SA aquaculture: the catch of the day?

South Africa is faced with the unique opportunity to implement international best practice when establishing its aquaculture industry, says Terry Bennett from South Africa’s largest and oldest fishing company Irvin and Johnson. Issue Date: 16 February 2007

South Africa is faced with the unique opportunity to implement international best practice when establishing its aquaculture industry, says Terry Bennett from South Africa’s largest and oldest fishing company Irvin and Johnson .
Steve McVeigh reports on Bennett’s views of business and aquaculture.

Aquaculture is a new and rather small industry in South Africa. It has the specific, and possibly unique benefit that this developing industry can be planned, established and managed on internationally recognised best practices from the beginning. From presentations and discussions at the recent National Aquaculture Workshop held in Cape Town, it is clear that the fledgling industry will require focused cooperation and commitment from its two major role-players – industry and government.

“There is no doubt in my mind that there is an urgent need for the focused development of aquaculture in South Africa,” stresses Terry Bennett, Ix’s general manager aquaculture/technical. “The opportunity is there if industry is prepared to go for it. world’s white fish supply has decreased from 12 million tons in 1998 to 6,5 million tons today, and is becoming a difficult commodity to source bearing in mind increased demand.”

State of the industry South Africa’s main white fish species harvested is hake (Merluccius capensis and Merluccius paradoxus) and it is highly regarded internationally, says Bennett. ”The South African hake resource has been fairly static since 1995 and the total allowable catch (TAC) has been retained at a level of 140 000 to 150 000 whole wet tons per year since that time.

However, the international drop in the supply of other key white fish species, such as cod from North Sea, Iceland and Canada, has increased the demand for other white fish species. African hake is no exception,” explains Bennett.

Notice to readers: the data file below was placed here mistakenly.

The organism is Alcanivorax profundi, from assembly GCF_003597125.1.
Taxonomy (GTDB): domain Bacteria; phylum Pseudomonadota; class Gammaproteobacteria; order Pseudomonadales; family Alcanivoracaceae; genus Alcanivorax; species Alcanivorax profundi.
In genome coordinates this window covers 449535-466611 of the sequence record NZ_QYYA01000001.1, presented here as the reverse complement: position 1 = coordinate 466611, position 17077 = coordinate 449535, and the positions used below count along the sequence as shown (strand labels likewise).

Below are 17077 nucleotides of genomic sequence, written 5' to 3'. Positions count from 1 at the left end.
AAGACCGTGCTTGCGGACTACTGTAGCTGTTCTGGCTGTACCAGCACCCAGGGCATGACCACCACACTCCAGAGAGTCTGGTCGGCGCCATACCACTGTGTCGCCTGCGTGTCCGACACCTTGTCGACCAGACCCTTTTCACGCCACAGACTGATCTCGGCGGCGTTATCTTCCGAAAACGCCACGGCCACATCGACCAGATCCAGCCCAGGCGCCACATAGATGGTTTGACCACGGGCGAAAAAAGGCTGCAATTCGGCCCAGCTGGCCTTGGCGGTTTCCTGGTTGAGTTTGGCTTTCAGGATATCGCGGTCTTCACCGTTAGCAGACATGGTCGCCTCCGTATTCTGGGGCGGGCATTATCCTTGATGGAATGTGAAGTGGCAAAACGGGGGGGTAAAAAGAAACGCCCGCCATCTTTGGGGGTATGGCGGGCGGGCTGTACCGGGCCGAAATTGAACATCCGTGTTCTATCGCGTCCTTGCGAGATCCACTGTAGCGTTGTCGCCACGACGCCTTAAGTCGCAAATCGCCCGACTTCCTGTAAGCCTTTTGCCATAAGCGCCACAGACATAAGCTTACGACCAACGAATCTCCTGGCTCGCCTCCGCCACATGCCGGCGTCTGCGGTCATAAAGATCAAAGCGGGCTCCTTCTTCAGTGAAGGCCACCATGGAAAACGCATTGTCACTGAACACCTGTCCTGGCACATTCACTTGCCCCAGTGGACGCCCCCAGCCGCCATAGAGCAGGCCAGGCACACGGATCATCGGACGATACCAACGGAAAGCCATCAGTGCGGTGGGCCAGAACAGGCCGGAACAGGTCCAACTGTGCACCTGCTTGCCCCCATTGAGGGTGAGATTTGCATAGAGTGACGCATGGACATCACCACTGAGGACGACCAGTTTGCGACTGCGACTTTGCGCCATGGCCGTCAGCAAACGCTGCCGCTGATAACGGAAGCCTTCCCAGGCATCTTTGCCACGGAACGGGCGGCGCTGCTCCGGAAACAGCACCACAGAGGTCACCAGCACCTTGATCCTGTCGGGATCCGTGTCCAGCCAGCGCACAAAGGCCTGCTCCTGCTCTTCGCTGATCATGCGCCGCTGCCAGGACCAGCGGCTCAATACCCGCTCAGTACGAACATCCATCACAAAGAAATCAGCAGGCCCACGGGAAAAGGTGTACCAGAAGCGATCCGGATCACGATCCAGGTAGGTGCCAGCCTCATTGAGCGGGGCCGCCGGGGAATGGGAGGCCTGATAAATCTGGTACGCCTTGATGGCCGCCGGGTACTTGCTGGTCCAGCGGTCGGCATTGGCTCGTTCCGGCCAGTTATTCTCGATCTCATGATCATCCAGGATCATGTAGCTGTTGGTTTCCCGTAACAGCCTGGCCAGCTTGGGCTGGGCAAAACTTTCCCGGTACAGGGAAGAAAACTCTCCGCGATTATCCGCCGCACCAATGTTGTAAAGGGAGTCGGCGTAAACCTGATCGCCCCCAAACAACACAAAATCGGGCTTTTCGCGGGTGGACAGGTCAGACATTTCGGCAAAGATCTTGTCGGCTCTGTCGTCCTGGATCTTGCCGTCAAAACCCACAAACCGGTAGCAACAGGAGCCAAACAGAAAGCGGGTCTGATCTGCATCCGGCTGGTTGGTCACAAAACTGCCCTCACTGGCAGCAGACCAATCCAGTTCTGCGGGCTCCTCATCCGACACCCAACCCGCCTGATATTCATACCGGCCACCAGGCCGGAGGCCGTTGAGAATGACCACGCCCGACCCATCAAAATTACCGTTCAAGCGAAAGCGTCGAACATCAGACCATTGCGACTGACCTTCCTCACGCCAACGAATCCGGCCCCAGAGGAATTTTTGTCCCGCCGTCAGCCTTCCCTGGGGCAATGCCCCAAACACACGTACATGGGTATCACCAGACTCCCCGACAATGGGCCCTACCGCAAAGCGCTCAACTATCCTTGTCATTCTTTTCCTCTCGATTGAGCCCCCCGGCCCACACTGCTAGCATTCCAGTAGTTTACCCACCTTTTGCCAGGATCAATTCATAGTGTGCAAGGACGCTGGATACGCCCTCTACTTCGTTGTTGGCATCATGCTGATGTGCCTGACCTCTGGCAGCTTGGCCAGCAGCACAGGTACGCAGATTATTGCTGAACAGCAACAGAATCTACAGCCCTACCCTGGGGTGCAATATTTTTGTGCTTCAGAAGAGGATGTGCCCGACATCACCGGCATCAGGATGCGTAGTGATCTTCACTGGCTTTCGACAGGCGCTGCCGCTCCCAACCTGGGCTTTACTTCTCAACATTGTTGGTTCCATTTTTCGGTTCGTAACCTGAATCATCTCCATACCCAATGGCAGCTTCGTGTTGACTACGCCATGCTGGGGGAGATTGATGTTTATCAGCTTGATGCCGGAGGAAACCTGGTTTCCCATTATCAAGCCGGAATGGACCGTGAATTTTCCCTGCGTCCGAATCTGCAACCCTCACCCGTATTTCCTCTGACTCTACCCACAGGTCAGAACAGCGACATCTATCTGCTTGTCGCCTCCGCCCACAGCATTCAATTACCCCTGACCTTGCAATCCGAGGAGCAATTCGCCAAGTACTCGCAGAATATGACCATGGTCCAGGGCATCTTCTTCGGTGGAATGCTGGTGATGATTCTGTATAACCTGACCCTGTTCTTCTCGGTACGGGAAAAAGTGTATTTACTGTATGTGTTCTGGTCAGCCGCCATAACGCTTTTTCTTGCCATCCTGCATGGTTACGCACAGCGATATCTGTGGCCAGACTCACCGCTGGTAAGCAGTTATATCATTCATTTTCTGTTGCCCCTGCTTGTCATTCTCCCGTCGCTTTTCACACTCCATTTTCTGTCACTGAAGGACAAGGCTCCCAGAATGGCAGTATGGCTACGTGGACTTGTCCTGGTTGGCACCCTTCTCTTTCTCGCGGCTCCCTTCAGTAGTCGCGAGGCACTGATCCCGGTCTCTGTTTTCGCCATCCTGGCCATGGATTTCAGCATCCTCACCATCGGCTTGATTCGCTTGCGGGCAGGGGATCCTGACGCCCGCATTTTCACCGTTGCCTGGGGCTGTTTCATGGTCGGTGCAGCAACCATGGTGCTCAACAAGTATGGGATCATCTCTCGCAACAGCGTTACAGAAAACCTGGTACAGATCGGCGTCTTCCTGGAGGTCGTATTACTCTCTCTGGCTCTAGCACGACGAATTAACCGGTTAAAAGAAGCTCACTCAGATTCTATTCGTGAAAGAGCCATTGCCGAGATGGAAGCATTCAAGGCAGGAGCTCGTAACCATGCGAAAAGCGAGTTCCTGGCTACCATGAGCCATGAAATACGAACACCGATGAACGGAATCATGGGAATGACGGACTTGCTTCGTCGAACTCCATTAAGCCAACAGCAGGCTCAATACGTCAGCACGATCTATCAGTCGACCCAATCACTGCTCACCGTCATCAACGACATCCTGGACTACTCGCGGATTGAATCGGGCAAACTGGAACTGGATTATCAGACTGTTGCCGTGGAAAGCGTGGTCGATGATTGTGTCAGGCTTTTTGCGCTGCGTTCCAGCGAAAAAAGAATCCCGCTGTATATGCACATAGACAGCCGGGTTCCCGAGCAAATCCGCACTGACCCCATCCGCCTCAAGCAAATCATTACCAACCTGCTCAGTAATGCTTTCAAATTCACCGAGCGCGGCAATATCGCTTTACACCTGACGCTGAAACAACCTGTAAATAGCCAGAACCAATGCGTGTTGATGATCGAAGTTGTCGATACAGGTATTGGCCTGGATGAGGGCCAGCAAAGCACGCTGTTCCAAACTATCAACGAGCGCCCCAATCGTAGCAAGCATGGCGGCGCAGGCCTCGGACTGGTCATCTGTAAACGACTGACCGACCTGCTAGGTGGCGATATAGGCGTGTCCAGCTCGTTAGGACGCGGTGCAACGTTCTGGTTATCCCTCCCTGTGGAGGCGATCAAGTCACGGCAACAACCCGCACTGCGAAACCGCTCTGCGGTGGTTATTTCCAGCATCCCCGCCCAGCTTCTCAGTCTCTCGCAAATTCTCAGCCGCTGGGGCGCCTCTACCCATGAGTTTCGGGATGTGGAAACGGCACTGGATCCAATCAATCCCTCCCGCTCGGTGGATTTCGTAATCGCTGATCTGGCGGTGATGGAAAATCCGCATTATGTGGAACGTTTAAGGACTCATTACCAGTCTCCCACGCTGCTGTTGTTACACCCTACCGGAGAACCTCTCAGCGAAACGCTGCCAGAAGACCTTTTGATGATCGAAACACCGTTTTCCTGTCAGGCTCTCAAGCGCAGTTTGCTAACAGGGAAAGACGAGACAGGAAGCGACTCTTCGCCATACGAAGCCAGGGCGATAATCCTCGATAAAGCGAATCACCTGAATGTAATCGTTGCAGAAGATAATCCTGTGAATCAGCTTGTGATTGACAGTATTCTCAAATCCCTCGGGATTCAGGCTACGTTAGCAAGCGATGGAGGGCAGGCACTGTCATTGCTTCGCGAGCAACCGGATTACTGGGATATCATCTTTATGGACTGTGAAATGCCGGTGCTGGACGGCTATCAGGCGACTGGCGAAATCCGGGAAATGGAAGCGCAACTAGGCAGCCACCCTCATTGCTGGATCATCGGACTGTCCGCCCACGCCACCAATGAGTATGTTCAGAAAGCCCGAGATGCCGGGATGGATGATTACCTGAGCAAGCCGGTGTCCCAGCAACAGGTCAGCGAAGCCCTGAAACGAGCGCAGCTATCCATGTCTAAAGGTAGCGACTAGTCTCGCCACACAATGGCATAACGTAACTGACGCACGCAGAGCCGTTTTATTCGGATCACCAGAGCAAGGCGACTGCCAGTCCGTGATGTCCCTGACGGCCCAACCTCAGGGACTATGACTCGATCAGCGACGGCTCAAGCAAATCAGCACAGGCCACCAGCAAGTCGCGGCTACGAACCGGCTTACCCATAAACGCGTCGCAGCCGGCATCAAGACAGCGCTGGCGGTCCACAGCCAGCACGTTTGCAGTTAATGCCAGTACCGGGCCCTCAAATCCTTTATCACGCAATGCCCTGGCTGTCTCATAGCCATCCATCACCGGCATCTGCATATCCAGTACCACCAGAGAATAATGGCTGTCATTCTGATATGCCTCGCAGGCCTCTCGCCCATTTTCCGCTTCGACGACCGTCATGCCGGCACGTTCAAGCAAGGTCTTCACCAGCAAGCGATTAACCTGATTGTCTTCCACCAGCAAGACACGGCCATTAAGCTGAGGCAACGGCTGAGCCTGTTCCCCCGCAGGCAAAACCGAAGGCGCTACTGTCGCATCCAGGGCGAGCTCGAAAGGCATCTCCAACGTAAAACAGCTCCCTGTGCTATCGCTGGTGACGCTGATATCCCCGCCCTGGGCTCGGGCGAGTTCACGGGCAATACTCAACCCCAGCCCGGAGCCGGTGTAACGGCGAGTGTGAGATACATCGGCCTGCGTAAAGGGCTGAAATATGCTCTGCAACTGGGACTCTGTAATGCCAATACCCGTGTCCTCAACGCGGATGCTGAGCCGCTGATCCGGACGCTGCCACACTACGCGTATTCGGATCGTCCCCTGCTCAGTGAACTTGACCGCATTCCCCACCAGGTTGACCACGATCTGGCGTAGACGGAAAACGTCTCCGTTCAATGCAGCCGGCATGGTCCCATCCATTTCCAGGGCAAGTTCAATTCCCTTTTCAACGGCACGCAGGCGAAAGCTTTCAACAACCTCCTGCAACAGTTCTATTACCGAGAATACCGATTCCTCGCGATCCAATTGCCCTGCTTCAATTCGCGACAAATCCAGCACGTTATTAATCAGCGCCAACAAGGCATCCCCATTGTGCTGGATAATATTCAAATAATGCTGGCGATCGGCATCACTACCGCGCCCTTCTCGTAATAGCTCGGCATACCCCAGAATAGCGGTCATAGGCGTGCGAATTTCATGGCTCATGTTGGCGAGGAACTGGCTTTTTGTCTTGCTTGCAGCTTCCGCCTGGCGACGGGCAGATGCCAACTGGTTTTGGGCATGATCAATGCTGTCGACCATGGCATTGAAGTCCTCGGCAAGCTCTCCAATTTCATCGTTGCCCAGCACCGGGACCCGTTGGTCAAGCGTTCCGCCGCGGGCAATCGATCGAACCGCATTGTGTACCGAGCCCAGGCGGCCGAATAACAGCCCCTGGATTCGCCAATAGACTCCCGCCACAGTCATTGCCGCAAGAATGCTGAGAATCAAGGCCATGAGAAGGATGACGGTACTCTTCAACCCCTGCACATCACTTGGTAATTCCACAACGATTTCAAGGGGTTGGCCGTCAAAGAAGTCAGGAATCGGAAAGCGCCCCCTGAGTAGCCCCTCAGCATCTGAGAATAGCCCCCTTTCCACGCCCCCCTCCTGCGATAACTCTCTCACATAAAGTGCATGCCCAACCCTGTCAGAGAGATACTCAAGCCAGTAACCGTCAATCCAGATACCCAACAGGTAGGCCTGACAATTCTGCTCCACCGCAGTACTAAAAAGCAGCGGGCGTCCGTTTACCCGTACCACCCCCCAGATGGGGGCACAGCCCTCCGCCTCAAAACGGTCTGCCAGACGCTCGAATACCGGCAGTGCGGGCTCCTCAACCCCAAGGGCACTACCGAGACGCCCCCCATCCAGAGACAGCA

“Worldwide demand for fish is increasing as a result of the increased world population and a move towards healthier eating. Since the 1990s the graph of fish consumption has steadily increased and the supply of wild fish has been static, with the balance supplied by aquaculture. It is foreseen that the wild supply will at best remain static or decrease, and this means the aquaculture industry needs to fill the gap,” says Bennett.

According to the UN’s Food and Agriculture Organisation (FAO), aquaculture is one of the fastest growing food-producing sectors and currently accounts for almost 50% of the world’s food fish. The FAO projects an additional 40 million tons of aquatic food (wild-harvested and farmed) per year will be required by 2030 to maintain the current per capita consumption.

“We already have salmon, trout, catfish, tilapia and other species that can help fill this gap, but at the present growth rate it will be insufficient to meet the increased demand, and that is where the opportunity lies,” suggests Bennett. ”People have to eat and if in 2030 there isn’t 40 million tons of aquatic product available they will eat something else, perhaps chicken.

The opportunity is there if industry is prepared to go for it.” Competition for coastline property With its strong currents South Africa has a high-energy coastline and there aren’t many places where cage or line culture can be carried out in the sea.

Coastal property developers are also buying up land along the coast for high-end market developments. Many of these areas are equally suitable for mariculture, bringing property developers and mariculture operators in direct competition for suitable sites. “Suitable sites [for aquaculture] are limited and many are rapidly being developed for other purposes. We urgently need government to identify these sites and earmark them as future mariculture sites before they are taken over by other commercial enterprises,” stresses Bennett. “South Africa has ‘good people and facilities’ for research and development.

The problem up until now has been a lack of focus.” The existing fishing industry in South Africa is in an ideal position to drive the development of commercial aquaculture. It has a keen incentive to do so, given the looming potential shortage of white fish. It also has the finances, technical expertise, processing and marketing experience that can set a solid core business for the future industry. “Marine finfish farming is an emerging industry in South Africa,” says Robert Landman, Ix aquaculture manager. “To date only two companies, Espadon and Ix, have embarked on the development of local indigenous marine finfish species. The first step is to get wild fish to spawn in captivity. This can take up to seven years to achieve,” explains Landman.

”The technology to hatch and raise the juveniles isn’t new and there are several parallels that are already developed and can be applied to the South African species. But it takes time."